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7 Ways a Donor Advised Fund Can Help Your Charitable Giving

Donor advised funds are charitable foundations that commit to following the advice of donors in distributing their accounts to charities. Many community foundations, such as The Boston Foundation, manage donor advised funds for their contributors. The contributor takes the charitable tax deduction in the year she contributes to the fund even though she may not pass the funds on to charities for several years. Some have questioned this as a public policy matter, but it has certain benefits for the donor.

I recently attended a presentation about the Fidelity Donor Advised Fund where many of those potential benefits were discussed. The Fidelity fund currently holds over $12 billion for which the donors have already taken charitable deductions. Fidelity charges a fee of 0.6% a year (60 basis points) to manage the fund plus fees for the investments chosen by the donor, which can range from minimal to significant depending on the investments chosen. So some would argue that these are a greater benefit to Fidelity than to the charities. However, putting that public policy debate aside, a donor advised fund may have significant benefits for you, including the following:

  • Better management. Donor advised funds permit you to manage your charitable donations better. Rather than simply responding at random to solicitations, perhaps giving twice to one while forgetting another you would like to support, all of your donations are available to review (on the Fidelity website if you use their fund).
  • Easier tax reporting. You will have one charitable recipient to report on your taxes — the donor advised fund — rather than several contributions to report. Of course, you need to be itemizing for this to make a difference.
  • Contribute in higher tax years. If your income fluctuates, you can make large charitable contributions to your fund account in the years you are flush, but still be able to contribute to the charities you support every year. In addition, this will mean a larger tax deduction in the years that you are in a higher tax bracket.
  • Contribute highly-appreciated stock. If you own a lot of stock that you don’t want to liquidate due to the embedded taxable gains, that charitable fund can sell it with no tax due to its status as a non profit foundation. For instance, if you want to make a $1,000 gift to a charity, you might have to liquidate $1,200 of highly appreciated stock to have this amount after taxes. However, if you give the stock directly, you only need to give $1,000 of it and can keep the additional $200. Of course, this is also true if you gave the stock directly to a charity without the use of a donor advised fund, but such funds may be better equipped to handle such contributions than some small charities you would want to help.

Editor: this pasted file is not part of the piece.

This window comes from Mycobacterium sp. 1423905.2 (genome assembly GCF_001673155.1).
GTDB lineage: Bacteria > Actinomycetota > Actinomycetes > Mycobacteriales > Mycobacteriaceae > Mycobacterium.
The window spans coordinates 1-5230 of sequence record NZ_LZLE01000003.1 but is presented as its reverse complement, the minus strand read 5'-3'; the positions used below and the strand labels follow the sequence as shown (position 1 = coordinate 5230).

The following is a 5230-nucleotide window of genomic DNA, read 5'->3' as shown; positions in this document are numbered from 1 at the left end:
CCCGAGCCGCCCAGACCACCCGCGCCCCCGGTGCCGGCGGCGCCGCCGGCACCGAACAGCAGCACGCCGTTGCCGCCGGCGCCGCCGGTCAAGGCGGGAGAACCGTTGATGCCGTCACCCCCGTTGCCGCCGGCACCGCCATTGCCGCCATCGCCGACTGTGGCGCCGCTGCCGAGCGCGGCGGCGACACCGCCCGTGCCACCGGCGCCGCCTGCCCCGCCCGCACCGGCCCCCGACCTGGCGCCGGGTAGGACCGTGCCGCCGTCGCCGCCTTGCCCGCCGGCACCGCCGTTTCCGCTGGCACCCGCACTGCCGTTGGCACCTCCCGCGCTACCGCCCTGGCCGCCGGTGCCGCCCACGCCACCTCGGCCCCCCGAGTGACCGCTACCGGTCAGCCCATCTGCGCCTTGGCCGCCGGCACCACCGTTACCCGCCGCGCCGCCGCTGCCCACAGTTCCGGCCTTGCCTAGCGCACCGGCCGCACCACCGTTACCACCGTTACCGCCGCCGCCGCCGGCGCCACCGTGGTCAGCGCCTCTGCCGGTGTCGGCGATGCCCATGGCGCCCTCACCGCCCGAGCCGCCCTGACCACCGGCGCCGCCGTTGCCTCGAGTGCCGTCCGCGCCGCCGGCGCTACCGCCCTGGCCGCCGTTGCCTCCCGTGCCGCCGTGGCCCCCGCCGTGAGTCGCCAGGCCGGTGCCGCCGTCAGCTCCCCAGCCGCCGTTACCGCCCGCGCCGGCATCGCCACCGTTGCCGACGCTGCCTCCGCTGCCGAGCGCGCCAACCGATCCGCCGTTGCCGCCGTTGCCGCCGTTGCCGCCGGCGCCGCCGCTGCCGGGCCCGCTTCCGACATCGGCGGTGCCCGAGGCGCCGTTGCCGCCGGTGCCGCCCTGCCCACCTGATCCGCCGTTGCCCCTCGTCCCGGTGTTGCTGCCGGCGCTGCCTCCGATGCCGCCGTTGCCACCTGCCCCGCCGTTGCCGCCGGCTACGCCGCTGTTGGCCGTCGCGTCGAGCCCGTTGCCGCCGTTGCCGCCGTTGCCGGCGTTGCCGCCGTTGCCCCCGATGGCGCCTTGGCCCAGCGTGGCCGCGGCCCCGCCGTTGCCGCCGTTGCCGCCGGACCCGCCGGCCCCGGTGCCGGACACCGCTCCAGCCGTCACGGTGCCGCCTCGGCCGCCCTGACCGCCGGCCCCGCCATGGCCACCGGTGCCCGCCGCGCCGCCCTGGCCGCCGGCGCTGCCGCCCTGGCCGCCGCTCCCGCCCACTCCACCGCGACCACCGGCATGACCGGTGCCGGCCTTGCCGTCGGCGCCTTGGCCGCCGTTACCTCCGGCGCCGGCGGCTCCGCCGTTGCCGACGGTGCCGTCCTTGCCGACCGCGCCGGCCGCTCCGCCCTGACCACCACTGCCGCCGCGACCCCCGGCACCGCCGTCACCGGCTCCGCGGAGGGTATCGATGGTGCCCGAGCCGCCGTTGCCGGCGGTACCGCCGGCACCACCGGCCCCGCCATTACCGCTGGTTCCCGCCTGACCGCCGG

• Involve your children. You can use your donor advised charitable fund to involve your children in charitable giving in a number of ways and at a number of ages. In effect, you can use it to create a small foundation (in some cases very small) and make your children the foundation board. They can choose who should receive grants each year either as a group, or each child could be given his or her amount to allocate. With older children, this can be an occasion for the family to get together each year to decide on distributions. As part of your estate plan, you could leave a larger amount to the fund for your family to manage after you are gone.
  • Anonymity. If you would like to make your gifts anonymously (and avoid the many solicitations each act of generosity engenders), a donor advised fund permits you to do so. You can name your account whatever you choose and have the fund deliver the check with or without mentioning your name.
  • Regular account deductions. The donor advised fund can permit more intentional budgeting of your charitable contributions by having an automatic amount withdrawn from your checking (or other) account each month. You might decide, for instance, that you want to give $6,000 a year. You can certainly keep track of what you are giving and do so. But it can be much easier to simply have $500 automatically withdrawn from your account and deposited in your donor advised fund to be distributed as you later determine.

In short, donor advised funds are tools that you may use to make your charitable giving easier and more intentional.

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